• Retirement accounts, including 401(k)s and IRAs
  • Stocks, mutual funds and other investments
  • Children's college savings accounts
  • Insurance policies

Don't rush retirement decisions during property division

Approaching divorce and retirement at the same time? For those in California who are dealing with this situation, the future may feel uncertain. Most people know that there are usually penalties and taxes associated with early withdrawals from retirement accounts, but this can be avoided during property division through careful attention to detail.

Before pulling funds from any accounts, couples must first deal with property division. In the absence of a prenuptial agreement, this involves determining which assets are separate and which are community property, and then dividing the community property according to California family laws. This means that if a retirement account is community property -- and many are -- then it will probably be split 50/50 between both parties.

Can property division wreck my retirement savings?

The retirement years are meant to be enjoyed and savored, but a divorce could disrupt those plans for tranquility. Divorcing California couples -- particularly those who are near retirement -- may feel the side effects on their retirement the most. Paying careful attention during property division and other important divorce processes can help these individuals protect their retirement savings as well as their financial security.

There is a noticeable difference between the average net wealth in divorced households compared to nondivorced households -- about 30 percent less. Less overall wealth can contribute to financial instability and insecurity, leaving many people unprepared for retirement. According to the Center for Retirement Research, divorced households struggle with retirement readiness far more than their peers who are still married.

Should I wrap up my high asset divorce before the New Year?

Divorce can be a financially stressful process with which many people in California struggle. When the stakes are high -- such as in a high asset divorce -- individuals may feel understandably worried about their future financial health. Here are a few things to keep in mind for those who are concerned about these issues and want to avoid potentially costly tax implications as the year rapidly draws to a close.

As most people are already aware, changes to the tax law will affect alimony. In the past, payers could deduct the costs, and recipients listed their support as taxable income, netting an overall greater savings for the couple. When the calendar flips over to 2019, those savings will disappear. Divorcing couples who still want to take advantage of these cost-savings tax benefits, and are considering finalizing the process before 2018 ends, should first decide what is most important to them, which will save time that might otherwise be spent arguing over inconsequential matters.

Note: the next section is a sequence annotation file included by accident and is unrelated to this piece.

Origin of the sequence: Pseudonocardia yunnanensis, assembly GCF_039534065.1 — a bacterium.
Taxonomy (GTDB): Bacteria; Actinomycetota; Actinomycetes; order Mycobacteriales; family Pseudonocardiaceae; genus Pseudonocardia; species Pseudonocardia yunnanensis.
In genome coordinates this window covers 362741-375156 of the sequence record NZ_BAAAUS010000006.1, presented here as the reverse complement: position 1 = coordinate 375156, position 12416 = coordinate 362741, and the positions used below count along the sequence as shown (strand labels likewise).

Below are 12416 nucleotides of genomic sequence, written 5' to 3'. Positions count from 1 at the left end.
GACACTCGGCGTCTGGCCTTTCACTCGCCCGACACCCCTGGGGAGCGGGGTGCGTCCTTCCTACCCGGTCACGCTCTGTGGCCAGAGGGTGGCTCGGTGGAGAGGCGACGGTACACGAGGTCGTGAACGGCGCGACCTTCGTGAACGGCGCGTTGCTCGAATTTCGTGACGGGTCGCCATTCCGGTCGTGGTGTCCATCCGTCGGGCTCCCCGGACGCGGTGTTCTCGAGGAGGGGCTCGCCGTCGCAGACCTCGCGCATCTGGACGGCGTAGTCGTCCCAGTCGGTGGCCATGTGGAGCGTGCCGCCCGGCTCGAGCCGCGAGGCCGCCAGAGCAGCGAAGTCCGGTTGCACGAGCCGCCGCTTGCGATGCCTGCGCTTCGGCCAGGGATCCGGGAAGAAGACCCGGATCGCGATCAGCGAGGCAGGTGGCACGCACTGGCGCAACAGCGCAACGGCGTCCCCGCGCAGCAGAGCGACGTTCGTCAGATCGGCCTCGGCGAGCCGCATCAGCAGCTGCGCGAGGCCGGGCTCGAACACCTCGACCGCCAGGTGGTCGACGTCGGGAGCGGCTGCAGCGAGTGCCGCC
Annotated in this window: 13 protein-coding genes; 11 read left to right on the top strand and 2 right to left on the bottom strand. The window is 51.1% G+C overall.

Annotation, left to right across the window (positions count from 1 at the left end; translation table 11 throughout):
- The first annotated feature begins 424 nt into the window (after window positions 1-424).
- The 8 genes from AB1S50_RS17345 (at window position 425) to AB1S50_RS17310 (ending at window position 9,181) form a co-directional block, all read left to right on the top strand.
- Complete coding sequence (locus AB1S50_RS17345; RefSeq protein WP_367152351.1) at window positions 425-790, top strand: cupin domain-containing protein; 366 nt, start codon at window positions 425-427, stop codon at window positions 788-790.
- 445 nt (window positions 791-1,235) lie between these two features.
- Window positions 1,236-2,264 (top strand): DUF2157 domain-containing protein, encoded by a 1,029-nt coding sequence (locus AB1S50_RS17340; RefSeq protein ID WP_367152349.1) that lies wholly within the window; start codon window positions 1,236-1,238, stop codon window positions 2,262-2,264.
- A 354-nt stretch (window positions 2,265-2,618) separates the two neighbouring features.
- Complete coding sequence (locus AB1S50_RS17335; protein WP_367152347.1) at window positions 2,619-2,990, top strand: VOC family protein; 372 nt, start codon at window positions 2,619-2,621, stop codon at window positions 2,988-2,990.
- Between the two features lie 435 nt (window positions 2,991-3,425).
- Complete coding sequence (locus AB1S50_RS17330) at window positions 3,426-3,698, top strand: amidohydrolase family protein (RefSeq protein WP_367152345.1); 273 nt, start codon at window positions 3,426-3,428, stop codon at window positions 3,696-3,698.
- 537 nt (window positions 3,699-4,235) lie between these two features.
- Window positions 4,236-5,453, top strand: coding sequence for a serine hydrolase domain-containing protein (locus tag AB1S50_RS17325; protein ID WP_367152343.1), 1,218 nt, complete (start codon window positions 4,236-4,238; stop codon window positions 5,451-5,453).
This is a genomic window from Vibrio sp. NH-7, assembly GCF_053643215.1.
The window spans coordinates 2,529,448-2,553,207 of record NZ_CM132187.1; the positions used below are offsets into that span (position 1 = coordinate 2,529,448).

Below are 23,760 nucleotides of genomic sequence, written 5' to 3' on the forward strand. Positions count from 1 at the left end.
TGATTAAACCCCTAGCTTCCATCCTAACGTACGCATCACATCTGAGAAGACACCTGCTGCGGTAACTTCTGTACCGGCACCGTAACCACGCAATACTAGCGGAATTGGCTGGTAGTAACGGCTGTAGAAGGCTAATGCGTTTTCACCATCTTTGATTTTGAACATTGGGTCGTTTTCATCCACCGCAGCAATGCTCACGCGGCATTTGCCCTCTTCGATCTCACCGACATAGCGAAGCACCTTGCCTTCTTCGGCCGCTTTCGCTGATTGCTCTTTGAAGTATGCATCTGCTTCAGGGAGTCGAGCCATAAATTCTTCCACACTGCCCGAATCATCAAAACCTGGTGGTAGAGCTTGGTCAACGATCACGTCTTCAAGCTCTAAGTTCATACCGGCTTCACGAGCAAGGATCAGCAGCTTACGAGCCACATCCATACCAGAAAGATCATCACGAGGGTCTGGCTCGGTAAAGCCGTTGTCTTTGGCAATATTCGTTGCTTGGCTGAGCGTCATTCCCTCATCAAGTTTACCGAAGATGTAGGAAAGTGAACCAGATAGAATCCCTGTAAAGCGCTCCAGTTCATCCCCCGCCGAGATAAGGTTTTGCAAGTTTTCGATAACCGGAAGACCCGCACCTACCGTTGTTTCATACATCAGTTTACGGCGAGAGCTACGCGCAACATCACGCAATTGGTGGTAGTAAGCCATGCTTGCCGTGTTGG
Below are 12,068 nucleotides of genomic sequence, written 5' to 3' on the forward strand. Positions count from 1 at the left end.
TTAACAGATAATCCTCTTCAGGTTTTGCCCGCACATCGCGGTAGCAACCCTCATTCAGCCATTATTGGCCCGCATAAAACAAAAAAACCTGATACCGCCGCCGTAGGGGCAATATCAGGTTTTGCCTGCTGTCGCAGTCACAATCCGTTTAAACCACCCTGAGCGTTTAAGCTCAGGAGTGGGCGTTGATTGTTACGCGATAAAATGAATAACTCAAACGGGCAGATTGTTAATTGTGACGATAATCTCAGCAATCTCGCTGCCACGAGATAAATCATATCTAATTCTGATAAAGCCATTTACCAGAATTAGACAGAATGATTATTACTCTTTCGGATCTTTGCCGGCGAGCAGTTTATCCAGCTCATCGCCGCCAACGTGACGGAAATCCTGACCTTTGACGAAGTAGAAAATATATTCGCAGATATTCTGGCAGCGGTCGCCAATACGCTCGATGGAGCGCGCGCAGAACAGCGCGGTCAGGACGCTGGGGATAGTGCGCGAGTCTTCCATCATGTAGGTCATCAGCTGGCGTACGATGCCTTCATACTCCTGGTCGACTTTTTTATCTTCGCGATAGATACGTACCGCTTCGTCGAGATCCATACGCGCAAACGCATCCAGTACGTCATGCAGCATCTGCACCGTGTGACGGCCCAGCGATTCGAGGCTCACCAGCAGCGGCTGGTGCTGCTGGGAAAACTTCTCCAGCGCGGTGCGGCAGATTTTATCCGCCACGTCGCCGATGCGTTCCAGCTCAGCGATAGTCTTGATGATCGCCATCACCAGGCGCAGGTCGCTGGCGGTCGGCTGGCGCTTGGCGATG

Judge signs off on Anna Faris and Chris Pratt's child custody

Even for California couples who understand that ending their unhappy marriage is for the best, divorce can be an understandably emotional process. As with almost any emotional task, figuring out some of the more difficult details -- such as child custody, support and asset division -- can be even more complicated. One celebrity couple, however, has seemed to find agreeable solutions to these issues without much problem.

Chris Pratt initially filed for divorce back in Dec. 2017, and the couple recently finalized everything in early Nov. 2018. The couple will share joint custody of their 6-year-old son. Both parents seem exceptionally committed to their new co-parenting situation, and even spent the recent Halloween holiday together so that they could both take their son out trick-or-treating.

Anna Faris and Chris Pratt reach agreement on child custody, more

Although Chris Pratt and Anna Faris might be most well-known to people in California for their roles in popular movies, they have been in the headlines more recently for their ongoing divorce. However, unlike many celebrity splits, the couple reached a settlement in a relatively quick and collaborative manner. Their settlement addresses important topics, such as alimony, child support and child custody.

Pratt and Faris filed for divorce back in Dec. 2017, at which time they cited irreconcilable differences. Less than a year later, their divorce is officially over. This may be due in part to their prenuptial agreement, which outlined how they would handle certain issues if they decided to end things.